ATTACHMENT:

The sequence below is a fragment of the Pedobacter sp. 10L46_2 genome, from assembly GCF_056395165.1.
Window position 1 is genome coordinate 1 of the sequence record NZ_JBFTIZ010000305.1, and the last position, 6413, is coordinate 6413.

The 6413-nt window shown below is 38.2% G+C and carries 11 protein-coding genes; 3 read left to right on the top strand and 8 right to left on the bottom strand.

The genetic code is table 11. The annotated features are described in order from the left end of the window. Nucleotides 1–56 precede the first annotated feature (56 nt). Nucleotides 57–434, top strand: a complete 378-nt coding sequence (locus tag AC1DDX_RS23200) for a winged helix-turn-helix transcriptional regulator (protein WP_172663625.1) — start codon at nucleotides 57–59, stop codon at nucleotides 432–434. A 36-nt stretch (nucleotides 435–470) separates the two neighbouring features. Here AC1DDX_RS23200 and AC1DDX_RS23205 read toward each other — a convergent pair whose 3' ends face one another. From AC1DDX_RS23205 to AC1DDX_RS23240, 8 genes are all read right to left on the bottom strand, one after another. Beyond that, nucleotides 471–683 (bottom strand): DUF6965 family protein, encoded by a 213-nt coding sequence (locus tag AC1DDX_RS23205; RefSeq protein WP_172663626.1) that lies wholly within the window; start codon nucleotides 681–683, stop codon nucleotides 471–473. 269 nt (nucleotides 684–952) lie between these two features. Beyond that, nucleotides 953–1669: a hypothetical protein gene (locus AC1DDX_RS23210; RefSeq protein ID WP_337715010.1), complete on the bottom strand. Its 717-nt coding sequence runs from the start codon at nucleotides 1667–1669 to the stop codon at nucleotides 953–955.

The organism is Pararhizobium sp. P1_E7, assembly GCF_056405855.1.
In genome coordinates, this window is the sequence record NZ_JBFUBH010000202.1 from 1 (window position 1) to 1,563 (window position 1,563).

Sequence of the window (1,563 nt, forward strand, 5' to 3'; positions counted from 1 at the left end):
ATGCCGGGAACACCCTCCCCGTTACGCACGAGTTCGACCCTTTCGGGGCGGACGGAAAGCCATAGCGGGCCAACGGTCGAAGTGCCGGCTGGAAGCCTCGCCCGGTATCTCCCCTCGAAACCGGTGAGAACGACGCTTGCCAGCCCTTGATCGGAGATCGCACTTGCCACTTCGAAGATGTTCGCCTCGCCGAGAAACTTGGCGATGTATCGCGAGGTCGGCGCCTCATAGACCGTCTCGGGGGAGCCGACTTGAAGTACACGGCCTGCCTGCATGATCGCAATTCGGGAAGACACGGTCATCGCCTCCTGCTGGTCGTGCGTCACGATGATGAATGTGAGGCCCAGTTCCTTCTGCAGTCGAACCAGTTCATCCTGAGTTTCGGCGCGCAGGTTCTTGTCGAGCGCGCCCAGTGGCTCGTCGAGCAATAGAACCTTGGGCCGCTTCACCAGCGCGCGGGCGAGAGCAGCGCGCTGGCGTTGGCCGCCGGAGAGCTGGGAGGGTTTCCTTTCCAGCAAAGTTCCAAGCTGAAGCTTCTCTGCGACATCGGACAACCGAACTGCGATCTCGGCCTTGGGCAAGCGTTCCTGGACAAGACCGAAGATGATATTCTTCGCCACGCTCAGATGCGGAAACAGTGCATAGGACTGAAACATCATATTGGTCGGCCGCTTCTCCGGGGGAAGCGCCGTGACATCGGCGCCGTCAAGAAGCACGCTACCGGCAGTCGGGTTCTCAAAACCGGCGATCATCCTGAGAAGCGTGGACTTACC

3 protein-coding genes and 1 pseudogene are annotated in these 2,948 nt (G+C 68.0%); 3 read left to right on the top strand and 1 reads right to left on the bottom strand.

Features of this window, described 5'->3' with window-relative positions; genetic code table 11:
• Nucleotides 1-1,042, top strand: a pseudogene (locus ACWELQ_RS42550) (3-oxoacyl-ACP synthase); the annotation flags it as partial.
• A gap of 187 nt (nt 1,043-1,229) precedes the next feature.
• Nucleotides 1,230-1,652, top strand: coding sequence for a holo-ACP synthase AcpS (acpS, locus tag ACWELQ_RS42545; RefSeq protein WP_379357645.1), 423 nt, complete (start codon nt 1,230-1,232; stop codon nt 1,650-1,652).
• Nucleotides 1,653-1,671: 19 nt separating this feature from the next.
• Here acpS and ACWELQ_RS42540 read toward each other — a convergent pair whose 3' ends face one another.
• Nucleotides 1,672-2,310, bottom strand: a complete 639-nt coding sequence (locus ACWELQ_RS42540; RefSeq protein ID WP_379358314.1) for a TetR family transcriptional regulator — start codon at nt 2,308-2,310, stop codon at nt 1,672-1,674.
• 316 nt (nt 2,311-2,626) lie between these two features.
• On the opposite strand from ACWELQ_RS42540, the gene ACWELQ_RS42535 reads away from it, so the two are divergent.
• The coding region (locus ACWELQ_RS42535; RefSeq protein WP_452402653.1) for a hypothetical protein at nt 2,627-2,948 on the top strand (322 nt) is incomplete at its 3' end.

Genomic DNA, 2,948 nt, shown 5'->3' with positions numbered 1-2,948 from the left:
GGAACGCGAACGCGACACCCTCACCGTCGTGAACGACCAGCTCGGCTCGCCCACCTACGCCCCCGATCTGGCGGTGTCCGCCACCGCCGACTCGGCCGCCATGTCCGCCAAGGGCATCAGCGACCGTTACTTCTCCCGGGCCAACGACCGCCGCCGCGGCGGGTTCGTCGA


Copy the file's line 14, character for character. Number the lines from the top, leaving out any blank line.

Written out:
• Nucleotides 1,653-1,671: 19 nt separating this feature from the next.